The Equifax breaches and subsequent firing of the CEO, CIO, and CISO are a giant canary in the enterprise world. Their failures are far from unique. Most organizations struggle with the same issues too. But after a breach has occurred, challenges get reported as failures in the periodicals. Caricatures of what did or didn’t happen follow. Bigger issues are overlooked.
Decision-makers are Burdened with Voodoo Economics
Every organization struggles to bridge the chasm between qualitative arguments for more vigorous cybersecurity from its IT people with those from executives that cannot quantify the risks or the levels of resources to apply toward them. Nobody can produce statistically sound net present value options to facilitate no-brainer choices.
Worse, it's not just a budget and resources question. A cultural sense for urgency and a tolerance for disruption are also important. How does one quantify risk well enough to answer these questions? There’s no simple, analytical answer.
Much discussion regarding the gains from sharing of data and information amongst peers to improve cybersecurity sounds a bit kumbaya. Practically speaking, we need sharing to yield statistically significant insights to free decision-makers from Voodoo.
Systematically Fix the Human Weaknesses in your IT/Sec-Ops
The Equifax breaches would have been avoided had its people flawlessly acted collectively. Most organizations are inadequately taking on the human element. Technology depends on people, who depend on other people. Organizations that fail to excel in finding and fixing their human weaknesses will succeed Equifax in the headlines.
Cybersecurity Workflows are Complex Business Processes
The Apache Struts vulnerability that was exploited occurred roughly two months after a patch was released. Patching one’s home computer is nothing like that for enterprise systems, which are are complex systems consisting of complex systems, each of which consists of complex supply chains (e.g., open source software). Let this list of terms imply the complex business processes: patch management, change management, vulnerability management, asset management, risk management, compliance management, personnel management, business management, etc.
Move to a Continuous Workflow Paradigm
Agile and DevOps are both attempts to move away from the big-bang planning concepts that yield more bureaucracy than productivity.
Consider penetration testing, whether of an enterprise or an application. The testing takes one to three weeks, followed by up to two weeks to write up the findings. The Blue Team or Developers spend up to two weeks reviewing the report for contextual errors. Some vulnerability findings are ultimately irrelevant in certain circumstances that can easily be unknown to the pentesters. Next, another one to three weeks of triage and remediation planning ensures. This extreme representation of this process means that the most critical findings may not be remediated until after ten weeks. This is a classic example of Big Bang Planning. Note, the Equifax exploit occurred after roughly eight weeks. Not the same thing, but still a good point.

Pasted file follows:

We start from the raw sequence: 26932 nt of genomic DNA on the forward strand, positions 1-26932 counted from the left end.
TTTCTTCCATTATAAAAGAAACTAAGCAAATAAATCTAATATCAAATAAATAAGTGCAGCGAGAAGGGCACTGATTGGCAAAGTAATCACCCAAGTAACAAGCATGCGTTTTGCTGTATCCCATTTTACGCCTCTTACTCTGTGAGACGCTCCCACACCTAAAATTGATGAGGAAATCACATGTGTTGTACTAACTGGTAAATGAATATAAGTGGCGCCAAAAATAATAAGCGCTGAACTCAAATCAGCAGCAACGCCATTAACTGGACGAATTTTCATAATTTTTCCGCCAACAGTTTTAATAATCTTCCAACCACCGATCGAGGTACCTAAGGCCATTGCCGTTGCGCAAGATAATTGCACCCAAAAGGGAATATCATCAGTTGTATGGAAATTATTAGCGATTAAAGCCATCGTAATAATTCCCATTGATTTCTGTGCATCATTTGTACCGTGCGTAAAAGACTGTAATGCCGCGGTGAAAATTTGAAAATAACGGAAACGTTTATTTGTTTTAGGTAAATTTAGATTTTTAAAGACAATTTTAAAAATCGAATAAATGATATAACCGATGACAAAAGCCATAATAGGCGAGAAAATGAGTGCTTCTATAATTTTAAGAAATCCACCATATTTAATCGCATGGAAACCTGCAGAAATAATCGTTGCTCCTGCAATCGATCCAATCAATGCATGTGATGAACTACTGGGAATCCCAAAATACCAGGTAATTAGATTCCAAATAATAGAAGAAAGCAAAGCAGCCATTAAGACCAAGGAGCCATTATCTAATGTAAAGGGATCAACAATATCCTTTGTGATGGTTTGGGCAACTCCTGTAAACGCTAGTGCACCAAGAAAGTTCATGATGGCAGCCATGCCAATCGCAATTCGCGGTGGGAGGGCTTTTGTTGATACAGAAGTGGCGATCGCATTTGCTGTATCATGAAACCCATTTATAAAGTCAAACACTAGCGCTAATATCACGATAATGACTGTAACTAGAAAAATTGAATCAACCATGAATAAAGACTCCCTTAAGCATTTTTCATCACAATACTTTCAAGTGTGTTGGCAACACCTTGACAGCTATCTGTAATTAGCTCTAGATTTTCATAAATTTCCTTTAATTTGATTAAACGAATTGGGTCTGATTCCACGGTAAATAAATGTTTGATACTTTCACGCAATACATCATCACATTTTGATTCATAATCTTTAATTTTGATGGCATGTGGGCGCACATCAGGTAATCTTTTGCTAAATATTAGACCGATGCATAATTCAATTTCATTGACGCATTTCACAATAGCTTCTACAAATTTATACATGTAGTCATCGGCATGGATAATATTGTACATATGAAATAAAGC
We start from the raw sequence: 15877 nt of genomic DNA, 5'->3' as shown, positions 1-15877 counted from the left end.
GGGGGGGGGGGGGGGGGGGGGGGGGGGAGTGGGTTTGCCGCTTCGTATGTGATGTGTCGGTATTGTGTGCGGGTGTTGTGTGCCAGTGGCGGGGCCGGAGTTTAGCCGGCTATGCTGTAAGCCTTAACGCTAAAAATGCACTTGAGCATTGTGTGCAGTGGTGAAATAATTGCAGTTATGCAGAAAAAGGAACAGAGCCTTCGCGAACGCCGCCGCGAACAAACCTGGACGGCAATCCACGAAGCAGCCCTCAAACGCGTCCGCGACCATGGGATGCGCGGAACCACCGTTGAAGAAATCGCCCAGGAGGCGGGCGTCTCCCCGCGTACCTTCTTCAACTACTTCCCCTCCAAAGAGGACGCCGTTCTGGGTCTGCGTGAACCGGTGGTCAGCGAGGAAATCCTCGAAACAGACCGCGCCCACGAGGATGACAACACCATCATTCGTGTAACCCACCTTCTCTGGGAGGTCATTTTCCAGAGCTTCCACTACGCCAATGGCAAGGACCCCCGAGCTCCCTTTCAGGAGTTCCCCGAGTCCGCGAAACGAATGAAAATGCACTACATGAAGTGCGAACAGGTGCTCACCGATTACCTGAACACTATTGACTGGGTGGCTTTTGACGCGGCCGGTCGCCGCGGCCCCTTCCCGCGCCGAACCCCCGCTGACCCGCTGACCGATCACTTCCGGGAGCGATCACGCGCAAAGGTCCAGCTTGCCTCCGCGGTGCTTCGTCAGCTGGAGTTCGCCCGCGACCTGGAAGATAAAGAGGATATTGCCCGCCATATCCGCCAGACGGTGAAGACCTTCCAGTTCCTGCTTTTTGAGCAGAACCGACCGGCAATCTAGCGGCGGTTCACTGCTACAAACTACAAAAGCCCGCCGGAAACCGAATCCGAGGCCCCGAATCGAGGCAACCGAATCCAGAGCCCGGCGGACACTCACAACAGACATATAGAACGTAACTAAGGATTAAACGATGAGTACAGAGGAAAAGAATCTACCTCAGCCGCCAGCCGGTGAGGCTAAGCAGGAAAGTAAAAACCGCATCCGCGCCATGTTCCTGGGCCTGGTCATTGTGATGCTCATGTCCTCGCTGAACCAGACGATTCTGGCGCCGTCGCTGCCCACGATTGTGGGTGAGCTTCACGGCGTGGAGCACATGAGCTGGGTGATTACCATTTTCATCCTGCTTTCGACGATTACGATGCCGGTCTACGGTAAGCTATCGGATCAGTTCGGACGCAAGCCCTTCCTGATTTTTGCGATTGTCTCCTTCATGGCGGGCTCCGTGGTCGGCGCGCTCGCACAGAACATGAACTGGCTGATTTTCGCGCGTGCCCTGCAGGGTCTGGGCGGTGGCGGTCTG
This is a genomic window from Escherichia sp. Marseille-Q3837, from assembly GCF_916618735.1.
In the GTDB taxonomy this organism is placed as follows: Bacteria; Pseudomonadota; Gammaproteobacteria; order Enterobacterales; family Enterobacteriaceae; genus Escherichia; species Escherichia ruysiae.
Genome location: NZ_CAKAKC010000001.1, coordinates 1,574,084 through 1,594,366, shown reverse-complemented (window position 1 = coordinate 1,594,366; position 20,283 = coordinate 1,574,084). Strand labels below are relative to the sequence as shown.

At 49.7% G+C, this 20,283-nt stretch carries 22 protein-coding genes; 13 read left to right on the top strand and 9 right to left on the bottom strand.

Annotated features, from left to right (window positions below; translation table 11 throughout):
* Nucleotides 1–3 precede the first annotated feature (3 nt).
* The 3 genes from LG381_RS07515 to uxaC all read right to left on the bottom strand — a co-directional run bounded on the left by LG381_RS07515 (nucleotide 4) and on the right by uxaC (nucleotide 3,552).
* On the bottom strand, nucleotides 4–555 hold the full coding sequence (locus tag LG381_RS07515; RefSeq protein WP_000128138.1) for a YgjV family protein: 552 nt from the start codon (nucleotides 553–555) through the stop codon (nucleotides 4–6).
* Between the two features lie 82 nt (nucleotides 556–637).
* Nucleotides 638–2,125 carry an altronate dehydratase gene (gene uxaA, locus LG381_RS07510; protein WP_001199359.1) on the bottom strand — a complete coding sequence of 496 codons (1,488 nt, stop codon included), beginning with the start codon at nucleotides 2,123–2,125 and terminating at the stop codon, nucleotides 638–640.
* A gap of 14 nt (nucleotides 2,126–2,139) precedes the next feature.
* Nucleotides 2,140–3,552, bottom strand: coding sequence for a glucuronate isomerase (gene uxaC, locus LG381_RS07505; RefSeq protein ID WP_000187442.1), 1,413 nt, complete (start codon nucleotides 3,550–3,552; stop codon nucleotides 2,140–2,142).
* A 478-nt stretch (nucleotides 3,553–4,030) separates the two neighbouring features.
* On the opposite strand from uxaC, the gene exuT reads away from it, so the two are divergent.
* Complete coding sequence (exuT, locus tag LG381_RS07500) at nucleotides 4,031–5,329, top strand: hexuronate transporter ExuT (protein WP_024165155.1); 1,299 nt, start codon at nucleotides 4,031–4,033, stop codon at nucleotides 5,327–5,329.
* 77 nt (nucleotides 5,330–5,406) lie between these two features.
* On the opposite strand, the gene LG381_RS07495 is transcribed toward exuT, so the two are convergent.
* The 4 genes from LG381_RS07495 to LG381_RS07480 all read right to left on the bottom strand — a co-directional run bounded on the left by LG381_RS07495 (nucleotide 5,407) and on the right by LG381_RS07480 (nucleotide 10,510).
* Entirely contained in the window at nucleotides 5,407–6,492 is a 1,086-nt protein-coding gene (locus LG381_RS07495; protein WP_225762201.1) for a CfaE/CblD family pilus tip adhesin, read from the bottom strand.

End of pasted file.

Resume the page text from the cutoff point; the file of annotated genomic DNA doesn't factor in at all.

There are tools out there that strive to enable organizations to cast off the Big-Bang Planning paradigm for that of continuous workflow. For example, I’ve seen penetration testers employ secure portals for real-time capture and description of findings. Their customers have literally remediated fixes before testing was complete. I’ve also seen this in change management for AWS infrastructures that must comply with the Federal Risk Management Framework and all that.
Seemingly Missing Pieces of Tech at Equifax
I’m probably mistaken but I’m writing this anyway because I’ve learned through many conversations that not everyone knows of these. Did you know the day after the Apache Struts vulnerability was reported that a Snort IOC was made available? Had Equifax scanned for this, they would have detected the exploit.
One more concerns Database Activity Monitoring tools. These are critical. Not all exploits of application vulnerabilities are done to implant malware in the systems that host them. Apparently no malware was installed to persist on the Equifax server. Instead, the adversaries just used Equifax’s own application to methodically query the database for millions of records. Database Activity Monitoring tools should detect anomalies such as this.